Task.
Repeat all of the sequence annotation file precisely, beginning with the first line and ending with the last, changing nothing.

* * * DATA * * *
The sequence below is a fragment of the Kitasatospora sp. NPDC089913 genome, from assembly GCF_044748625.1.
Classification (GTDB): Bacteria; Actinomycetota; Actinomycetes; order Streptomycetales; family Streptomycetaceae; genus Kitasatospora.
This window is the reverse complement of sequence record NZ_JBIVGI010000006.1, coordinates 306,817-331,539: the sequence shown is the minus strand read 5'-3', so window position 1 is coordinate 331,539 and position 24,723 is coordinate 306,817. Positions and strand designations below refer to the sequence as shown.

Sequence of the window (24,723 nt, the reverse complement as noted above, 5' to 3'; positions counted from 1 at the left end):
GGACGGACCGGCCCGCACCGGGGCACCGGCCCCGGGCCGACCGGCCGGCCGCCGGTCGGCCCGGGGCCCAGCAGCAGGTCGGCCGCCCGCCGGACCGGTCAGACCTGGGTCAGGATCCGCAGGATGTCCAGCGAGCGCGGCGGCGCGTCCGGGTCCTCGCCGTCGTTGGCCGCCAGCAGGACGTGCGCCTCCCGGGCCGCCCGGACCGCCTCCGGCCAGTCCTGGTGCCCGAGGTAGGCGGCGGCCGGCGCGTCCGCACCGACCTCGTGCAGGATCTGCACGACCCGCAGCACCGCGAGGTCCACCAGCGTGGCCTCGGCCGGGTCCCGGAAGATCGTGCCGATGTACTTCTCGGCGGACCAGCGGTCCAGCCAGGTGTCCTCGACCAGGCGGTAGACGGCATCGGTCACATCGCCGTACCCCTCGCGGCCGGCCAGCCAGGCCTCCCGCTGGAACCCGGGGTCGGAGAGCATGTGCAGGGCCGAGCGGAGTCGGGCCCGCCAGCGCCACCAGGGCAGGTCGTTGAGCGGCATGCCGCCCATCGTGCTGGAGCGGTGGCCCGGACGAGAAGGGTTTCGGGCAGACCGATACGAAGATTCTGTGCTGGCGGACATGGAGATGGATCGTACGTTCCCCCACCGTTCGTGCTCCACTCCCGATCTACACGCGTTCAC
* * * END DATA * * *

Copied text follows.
The sequence below is a fragment of the Kitasatospora sp. NPDC089913 genome, from assembly GCF_044748625.1.
Classification (GTDB): Bacteria; Actinomycetota; Actinomycetes; order Streptomycetales; family Streptomycetaceae; genus Kitasatospora.
This window is the reverse complement of sequence record NZ_JBIVGI010000006.1, coordinates 306,817-331,539: the sequence shown is the minus strand read 5'-3', so window position 1 is coordinate 331,539 and position 24,723 is coordinate 306,817. Positions and strand designations below refer to the sequence as shown.

Sequence of the window (24,723 nt, the reverse complement as noted above, 5' to 3'; positions counted from 1 at the left end):
GGACGGACCGGCCCGCACCGGGGCACCGGCCCCGGGCCGACCGGCCGGCCGCCGGTCGGCCCGGGGCCCAGCAGCAGGTCGGCCGCCCGCCGGACCGGTCAGACCTGGGTCAGGATCCGCAGGATGTCCAGCGAGCGCGGCGGCGCGTCCGGGTCCTCGCCGTCGTTGGCCGCCAGCAGGACGTGCGCCTCCCGGGCCGCCCGGACCGCCTCCGGCCAGTCCTGGTGCCCGAGGTAGGCGGCGGCCGGCGCGTCCGCACCGACCTCGTGCAGGATCTGCACGACCCGCAGCACCGCGAGGTCCACCAGCGTGGCCTCGGCCGGGTCCCGGAAGATCGTGCCGATGTACTTCTCGGCGGACCAGCGGTCCAGCCAGGTGTCCTCGACCAGGCGGTAGACGGCATCGGTCACATCGCCGTACCCCTCGCGGCCGGCCAGCCAGGCCTCCCGCTGGAACCCGGGGTCGGAGAGCATGTGCAGGGCCGAGCGGAGTCGGGCCCGCCAGCGCCACCAGGGCAGGTCGTTGAGCGGCATGCCGCCCATCGTGCTGGAGCGGTGGCCCGGACGAGAAGGGTTTCGGGCAGACCGATACGAAGATTCTGTGCTGGCGGACATGGAGATGGATCGTACGTTCCCCCACCGTTCGTGCTCCACTCCCGATCTACACGCGTTCAC